[Screen It]


(2013) (voices of Steve Carell, Kristen Wiig) (PG)

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Computer-Animated Comedy: A reformed super-villain tries to discover who's stolen a powerful serum, all while raising three daughters and falling in love with his partner.
Having previously shrunken, stolen and then returned the Moon to its rightful place, former super-villain Gru (voice of STEVE CARELL) has given up the life as a bad guy. Instead, he's now a family man raising his three adopted daughters, Margo (voice of MIRANDA COGROVE), Edith (voice of DANA GAIER) and Agnes (voice of ELSIE FISHER), while starting a jam and jelly business. While he's happy, his evil scientist assistant, Dr. Nefario (voice of RUSSELL BRAND), misses doing something evil and thus takes a job with another villain. Even with him gone, Gru still has plenty of help around in the form of his many yellow-skinned and rambunctious minions.

Unbeknownst to Gru, someone has stolen a secret serum that can turn any creature or person into a nearly unstoppable monster. Accordingly, the Anti Villain League has sent Agent Lucy Wilde (voice of KRISTEN WIIG) to kidnap and return Gru to headquarters where he's given the assignment to work with Lucy in finding the perp who's believed to be operating from an establishment in a local mall. Arriving there, they scope out the various potential suspects, with Gru believing that Mexican restaurant owner Eduardo (voice of BENJAMIN BRATT) might be a former super villain. But he has even bigger concerns when that man's smooth operating teenager, Antonio (voice of MOISES ARIAS), sets his sights on Margo and sweeps her off her feet.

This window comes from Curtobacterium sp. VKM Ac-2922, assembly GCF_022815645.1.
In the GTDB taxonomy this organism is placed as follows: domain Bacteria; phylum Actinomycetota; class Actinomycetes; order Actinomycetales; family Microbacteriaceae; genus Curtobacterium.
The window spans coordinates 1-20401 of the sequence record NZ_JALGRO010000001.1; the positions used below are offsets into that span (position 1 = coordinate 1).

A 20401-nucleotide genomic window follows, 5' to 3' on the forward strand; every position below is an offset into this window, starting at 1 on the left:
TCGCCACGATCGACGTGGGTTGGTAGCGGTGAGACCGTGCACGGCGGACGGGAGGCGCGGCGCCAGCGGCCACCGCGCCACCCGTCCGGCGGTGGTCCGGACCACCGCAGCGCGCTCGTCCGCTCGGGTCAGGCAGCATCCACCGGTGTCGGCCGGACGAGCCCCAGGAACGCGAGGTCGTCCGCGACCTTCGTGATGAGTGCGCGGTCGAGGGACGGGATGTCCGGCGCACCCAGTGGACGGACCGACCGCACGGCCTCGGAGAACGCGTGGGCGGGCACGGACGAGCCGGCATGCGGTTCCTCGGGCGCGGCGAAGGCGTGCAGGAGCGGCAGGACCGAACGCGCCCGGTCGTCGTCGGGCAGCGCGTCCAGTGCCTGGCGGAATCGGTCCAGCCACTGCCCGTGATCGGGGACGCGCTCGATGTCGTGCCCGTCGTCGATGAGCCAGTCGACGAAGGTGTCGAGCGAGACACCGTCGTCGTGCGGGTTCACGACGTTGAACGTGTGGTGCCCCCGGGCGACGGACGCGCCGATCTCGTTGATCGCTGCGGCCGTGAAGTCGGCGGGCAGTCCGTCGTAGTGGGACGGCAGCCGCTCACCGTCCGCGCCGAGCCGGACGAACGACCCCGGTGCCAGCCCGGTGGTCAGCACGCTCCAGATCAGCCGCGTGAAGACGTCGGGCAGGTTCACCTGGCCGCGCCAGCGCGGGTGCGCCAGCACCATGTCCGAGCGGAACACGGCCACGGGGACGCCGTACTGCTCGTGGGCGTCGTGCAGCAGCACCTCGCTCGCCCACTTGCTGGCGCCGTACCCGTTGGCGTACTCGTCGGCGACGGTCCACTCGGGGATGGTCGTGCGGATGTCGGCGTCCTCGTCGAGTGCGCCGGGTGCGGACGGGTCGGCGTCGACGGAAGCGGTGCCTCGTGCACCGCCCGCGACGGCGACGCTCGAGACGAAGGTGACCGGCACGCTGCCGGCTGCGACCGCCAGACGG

While having to deal with that, Gru and Lucy try to determine if Eduardo is their man and how to stop him and his army of serum-fueled monsters.

OUR TAKE: 5.5 out of 10
The old saying in the world of law & order is that if you do the crime, you must do the time. Granted, not everyone gets caught and thus don't face any prison sentence. But for those who do, the stigma of being an ex-con often follows them when they return to the outside world and try to get a job or, God forbid, actually start a business. That is, except for those who committed white collar crimes or are such an expert in some arena that their past notoriety actually helps them later on in the business world when they're hired as consultants, specialists and/or commentators.

Accordingly, when you shrink down the moon and steal it, one would think you'd certainly serve a considerable amount of time but also be hired by someone for your expertise. That exact crime was committed by the super-villain Gru in 2010's unexpectedly delightful "Despicable Me," yet he served no time and even got to keep his recently adopted daughters.

They're all back in the expected sequel, "Despicable Me 2," and while the reformed villain does indeed get hired to do some heavy lifting (in terms of finding another villain who's stolen a powerful serum), he and the story elements revolving around that main plot thrust are constantly upstaged by a bunch of small, yellow-skinned supporting characters who steal every scene in which they appear. They, of course, are the ex-villain's minions and like Scrat the Squirrel in the "Ice Age" movies, they're far more entertaining to watch than the main characters, even if we can't understand a word they're saying.